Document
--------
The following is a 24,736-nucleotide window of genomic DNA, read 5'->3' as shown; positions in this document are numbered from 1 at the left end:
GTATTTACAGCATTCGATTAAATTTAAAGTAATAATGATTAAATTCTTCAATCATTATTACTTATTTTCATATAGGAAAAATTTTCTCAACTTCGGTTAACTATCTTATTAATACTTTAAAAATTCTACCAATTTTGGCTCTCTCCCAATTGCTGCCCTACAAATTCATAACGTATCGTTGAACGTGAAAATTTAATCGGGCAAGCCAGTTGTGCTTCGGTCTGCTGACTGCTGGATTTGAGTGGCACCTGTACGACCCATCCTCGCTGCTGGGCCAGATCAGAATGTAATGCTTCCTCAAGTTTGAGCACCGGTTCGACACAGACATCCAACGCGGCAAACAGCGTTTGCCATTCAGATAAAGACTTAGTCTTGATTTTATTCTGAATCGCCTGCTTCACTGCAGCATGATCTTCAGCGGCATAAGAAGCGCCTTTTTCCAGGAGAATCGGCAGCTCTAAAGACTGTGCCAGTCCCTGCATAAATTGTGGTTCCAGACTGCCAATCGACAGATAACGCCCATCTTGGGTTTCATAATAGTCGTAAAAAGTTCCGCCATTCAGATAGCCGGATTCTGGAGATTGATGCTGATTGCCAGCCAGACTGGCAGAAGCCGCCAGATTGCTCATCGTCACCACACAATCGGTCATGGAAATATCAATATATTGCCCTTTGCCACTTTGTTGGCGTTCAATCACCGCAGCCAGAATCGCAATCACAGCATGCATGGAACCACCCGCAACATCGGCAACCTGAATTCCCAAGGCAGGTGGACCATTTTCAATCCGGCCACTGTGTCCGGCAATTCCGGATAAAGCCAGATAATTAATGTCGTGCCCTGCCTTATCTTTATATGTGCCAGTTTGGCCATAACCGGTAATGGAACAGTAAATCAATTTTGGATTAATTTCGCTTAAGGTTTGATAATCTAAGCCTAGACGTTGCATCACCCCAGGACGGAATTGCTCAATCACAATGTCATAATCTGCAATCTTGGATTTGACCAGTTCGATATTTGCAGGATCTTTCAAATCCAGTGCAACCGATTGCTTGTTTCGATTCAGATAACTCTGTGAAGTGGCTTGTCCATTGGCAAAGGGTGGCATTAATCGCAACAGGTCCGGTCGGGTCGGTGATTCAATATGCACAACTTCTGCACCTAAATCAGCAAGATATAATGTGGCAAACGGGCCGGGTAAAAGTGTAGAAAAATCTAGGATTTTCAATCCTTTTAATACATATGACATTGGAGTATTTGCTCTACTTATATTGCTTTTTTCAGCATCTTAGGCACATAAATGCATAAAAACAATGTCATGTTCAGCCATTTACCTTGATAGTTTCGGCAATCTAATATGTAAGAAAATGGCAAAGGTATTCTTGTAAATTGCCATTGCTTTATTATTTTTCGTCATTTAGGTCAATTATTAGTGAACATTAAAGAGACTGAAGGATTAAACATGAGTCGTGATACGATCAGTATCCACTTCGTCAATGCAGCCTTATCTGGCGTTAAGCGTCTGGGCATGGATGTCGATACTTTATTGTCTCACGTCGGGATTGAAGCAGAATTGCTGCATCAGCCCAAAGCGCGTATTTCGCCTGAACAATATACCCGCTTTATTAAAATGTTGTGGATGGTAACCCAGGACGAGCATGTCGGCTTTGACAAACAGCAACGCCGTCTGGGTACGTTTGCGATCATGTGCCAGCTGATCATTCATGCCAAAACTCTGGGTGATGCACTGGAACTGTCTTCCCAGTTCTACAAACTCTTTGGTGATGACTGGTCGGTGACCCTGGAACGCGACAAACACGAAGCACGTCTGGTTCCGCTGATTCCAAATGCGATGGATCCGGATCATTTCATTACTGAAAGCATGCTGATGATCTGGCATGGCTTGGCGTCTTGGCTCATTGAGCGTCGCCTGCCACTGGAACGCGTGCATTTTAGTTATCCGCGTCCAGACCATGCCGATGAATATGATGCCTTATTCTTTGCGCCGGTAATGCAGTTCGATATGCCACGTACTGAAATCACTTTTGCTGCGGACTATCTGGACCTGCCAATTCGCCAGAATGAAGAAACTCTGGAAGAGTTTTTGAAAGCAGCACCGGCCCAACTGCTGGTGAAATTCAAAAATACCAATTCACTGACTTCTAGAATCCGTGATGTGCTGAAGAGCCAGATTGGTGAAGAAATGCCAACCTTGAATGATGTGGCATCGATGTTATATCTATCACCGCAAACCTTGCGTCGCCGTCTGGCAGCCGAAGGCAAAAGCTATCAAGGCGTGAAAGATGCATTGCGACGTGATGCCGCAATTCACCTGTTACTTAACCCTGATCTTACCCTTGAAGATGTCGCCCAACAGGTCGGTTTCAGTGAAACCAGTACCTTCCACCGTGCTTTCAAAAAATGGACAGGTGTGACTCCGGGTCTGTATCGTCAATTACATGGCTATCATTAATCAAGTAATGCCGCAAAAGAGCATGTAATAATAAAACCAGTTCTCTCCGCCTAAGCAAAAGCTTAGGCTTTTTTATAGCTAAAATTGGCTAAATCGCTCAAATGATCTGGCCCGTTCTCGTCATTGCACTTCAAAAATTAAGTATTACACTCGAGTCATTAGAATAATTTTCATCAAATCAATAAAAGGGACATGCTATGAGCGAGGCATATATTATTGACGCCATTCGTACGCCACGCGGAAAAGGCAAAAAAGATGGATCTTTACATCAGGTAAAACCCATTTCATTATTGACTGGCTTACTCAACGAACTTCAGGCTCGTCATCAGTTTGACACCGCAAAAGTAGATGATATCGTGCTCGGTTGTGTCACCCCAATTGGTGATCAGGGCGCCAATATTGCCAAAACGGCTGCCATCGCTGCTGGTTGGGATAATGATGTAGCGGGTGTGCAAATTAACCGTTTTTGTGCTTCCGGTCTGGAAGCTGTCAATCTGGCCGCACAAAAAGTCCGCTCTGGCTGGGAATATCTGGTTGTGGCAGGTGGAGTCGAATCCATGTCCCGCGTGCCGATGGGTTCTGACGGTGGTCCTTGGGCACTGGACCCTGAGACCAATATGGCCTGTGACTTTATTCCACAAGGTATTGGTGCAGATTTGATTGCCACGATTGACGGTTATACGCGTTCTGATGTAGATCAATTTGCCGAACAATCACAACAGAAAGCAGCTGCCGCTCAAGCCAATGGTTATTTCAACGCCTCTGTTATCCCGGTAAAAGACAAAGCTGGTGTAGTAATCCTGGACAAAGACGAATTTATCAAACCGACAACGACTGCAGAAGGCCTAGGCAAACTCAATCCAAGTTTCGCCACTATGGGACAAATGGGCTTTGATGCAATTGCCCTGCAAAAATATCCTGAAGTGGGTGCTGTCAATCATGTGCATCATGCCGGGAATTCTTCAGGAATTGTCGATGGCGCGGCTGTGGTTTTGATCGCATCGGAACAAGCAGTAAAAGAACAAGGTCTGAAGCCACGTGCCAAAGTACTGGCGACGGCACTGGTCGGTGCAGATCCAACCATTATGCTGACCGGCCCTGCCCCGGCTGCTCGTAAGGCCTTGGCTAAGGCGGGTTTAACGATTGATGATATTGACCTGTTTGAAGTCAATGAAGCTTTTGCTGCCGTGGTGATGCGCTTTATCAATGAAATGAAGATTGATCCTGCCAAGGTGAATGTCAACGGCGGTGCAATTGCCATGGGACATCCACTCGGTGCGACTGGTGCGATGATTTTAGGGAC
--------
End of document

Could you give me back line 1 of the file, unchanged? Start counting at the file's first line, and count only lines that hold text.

The following is a 24,736-nucleotide window of genomic DNA, read 5'->3' as shown; positions in this document are numbered from 1 at the left end: